Consider the Alternatives (Part 3)

What are alternative assets?

“Jackalope” Postcard from 1968. Source: Legends of America

Alternative assets are real assets that don’t trade in the public markets. They include natural resources, commodities, real estate, and collectable items. They tend to represent more direct claims on consumption, with less reliance on management. So while a company like IBM owns real estate, patents, and other things, the value of the corporation really depends on management’s ability to turn these assets into a growing stream of cash flow.

Real assets create or add to what people can consume. Financial assets – like stocks and bonds – are the conduits by which we buy and sell things. Real assets are what we use. Naturally, as populations grow, we tend to use more stuff. During times of inflation, with more and more dollars chasing fewer and fewer goods, real assets usually hold – or even expand — their value.

Source: National Museum of American History

Gold is perhaps the most popular alternative investment. People invest in gold because it served as a reliable currency for thousands of years. It was a medium of exchange, a store of value, and a unit of account. During the great inflation of the 70’s and early ‘80s, the price of gold soared from the official price of $35 to over $800 per ounce. Now, gold tends to function as a hedge on the risk of financial collapse. When people worry that our banking system may break down, they tend to buy gold.

But other real assets don’t depend on a financial collapse, like mineral rights or timber. These are attractive because they facilitate growth in the global economy. As long as people need to build houses and drive cars, they will need lumber and fossil fuels. Also, people can invest in collectable items, like stamps or art or vintage wines. The idea is that there will never be another Rembrandt or 1982 Lafite Rothschild.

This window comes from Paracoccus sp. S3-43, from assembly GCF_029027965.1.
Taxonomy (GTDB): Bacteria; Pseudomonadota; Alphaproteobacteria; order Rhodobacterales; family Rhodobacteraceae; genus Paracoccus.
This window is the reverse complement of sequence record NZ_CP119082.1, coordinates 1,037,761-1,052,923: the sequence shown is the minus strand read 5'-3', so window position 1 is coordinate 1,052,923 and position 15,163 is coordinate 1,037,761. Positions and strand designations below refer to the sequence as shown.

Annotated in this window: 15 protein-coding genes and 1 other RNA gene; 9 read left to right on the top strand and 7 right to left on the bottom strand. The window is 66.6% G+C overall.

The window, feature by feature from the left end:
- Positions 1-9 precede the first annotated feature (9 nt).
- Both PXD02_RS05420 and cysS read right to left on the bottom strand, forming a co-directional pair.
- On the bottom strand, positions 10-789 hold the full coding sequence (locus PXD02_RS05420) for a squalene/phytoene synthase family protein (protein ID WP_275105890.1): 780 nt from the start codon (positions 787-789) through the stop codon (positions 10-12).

Rembrandt von Rijn. Source: National Gallery

The investment value of real assets comes from their lack of correlation with stock and bond prices. By zigging when other prices zag, they can reduce the overall volatility of portfolio returns. But it’s important to recognize the difference between a listed price and an executable price. Just because an index has a value doesn’t mean you can buy or sell at that level. And alternative assets have high execution costs. Broker fees, legal costs, and safekeeping all add up. Someone investing in alternative assets may need to have a multi-decade time horizon in order to realize their value.

Alternatives can be attractive. In an era of low interest rates and high stock market valuations, these assets offer another layer of diversification. But there are two important things to remember. First, everything depends on the economy. The financial crisis demonstrated that there are few assets that hold their value in a significant economic downturn. Second, the devil is in the details. Many of those who suggest investing in alternatives make their money from commissions. Read any contracts, disclosures, and agreements closely—with a trusted advisor.

Much the appeal of alternatives comes from a desire to be different. But your investments should be driven by rational calculation, not sentiment. If you’re not careful, alternative investing can turn out to be a very expensive hobby.

Douglas R. Tengdin, CFA

Chief Investment Officer

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